Texas County Memorial Hospital is in the top five percent of hospitals in the nation for providing efficient care for Medicare patients, hospital board members heard at their monthly meeting on Tuesday.
Amanda Turpin, quality management director at TCMH, presented new data to hospital board members regarding a “value-based purchasing score” from the Center for Medicare Services (CMS) that means TCMH will collect an additional 1.16 percent of payment for Medicare patients in fiscal year 2015.
“We have not received a value-based purchasing score until this year,” Turpin said, explaining that TCMH has not had enough surgical patients since value-based purchasing went into place for the hospital to receive a score.
Since 2012 CMS has looked at hospital data related to patient experience, patient outcomes and clinical process of care, but TCMH has not had enough patients in the various areas for the hospital to be given a value-based purchasing score.
In 2013 CMS began looking at “efficiency”, or the cost of care associated to Medicare inpatients at TCMH. The score TCMH received for efficiency was enough to qualify the hospital for a value-based purchasing score.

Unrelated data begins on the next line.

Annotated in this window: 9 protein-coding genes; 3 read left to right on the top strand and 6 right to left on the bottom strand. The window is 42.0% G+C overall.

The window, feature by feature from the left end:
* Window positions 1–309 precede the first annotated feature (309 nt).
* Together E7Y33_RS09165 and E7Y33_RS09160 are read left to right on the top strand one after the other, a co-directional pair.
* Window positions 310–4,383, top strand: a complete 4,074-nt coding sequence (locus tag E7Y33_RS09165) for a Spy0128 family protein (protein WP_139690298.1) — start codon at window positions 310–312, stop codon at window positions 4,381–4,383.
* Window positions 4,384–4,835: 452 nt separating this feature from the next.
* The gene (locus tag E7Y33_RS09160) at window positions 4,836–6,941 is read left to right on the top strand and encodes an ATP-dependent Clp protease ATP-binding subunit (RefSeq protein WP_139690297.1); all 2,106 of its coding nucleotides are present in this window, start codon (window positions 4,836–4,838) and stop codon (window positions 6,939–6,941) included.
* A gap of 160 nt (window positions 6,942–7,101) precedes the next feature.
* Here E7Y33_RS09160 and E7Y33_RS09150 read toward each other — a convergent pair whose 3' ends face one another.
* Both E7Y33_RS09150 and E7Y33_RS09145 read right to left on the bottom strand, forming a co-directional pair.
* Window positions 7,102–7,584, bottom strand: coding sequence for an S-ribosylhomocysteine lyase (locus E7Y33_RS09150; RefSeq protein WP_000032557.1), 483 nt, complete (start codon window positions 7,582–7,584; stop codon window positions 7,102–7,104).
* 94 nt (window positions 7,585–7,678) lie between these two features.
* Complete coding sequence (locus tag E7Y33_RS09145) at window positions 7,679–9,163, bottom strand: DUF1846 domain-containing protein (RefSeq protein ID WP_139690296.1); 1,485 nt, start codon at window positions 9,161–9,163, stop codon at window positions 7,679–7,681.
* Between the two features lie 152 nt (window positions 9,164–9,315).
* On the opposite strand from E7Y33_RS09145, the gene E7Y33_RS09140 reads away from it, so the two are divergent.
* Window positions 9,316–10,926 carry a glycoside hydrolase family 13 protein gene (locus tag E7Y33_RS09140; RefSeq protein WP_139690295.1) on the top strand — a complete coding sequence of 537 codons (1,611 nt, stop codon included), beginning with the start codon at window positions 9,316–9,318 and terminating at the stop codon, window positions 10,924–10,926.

“Our average spending per Medicare patient at TCMH was $16,227. The state average was $18,783, and the national average was $19,253,” Turpin said.
Turpin explained that CMS awarded points for either improvement over past scores, or achievement compared to other hospitals. CMS awarded to TCMH 9 out of a possible 10 achievement points available for efficiency. CMS also awarded achievement points to TCMH in 7 out of 8 areas for patient experience. CMS awarded to TCMH 8 and 5 points out of a possible 10 points for mortality and safety of patients.
“All of these numbers were combined to give us a value-based purchasing score of 69, which is well above the state and national average,” Turpin said.
For fiscal year 2015, the average value based purchasing score for the state of Missouri is 44 and the average value based purchasing score across the nation is 41.
“In a time when healthcare dollars are so important, our patients can know that they are getting the most care for the dollars they spend,” Turpin said.
With the value-based purchasing program, Medicare has taken 1.5 percent of reimbursement from hospitals across the nation. The 1.5 percent cut to all hospitals is then redistributed to hospitals based on their value-based purchasing score.
Some hospitals lose the 1.5 percent in reimbursement for the year. Some hospitals get a portion of the funds back. TCMH will receive the 1.5 percent and an additional 1.16 percent for fiscal year 2015 for all Medicare patients.
“Every hospital has a goal of breaking even, but this value based purchasing score will actually reward us for the care that we have provided our patients,” Turpin said.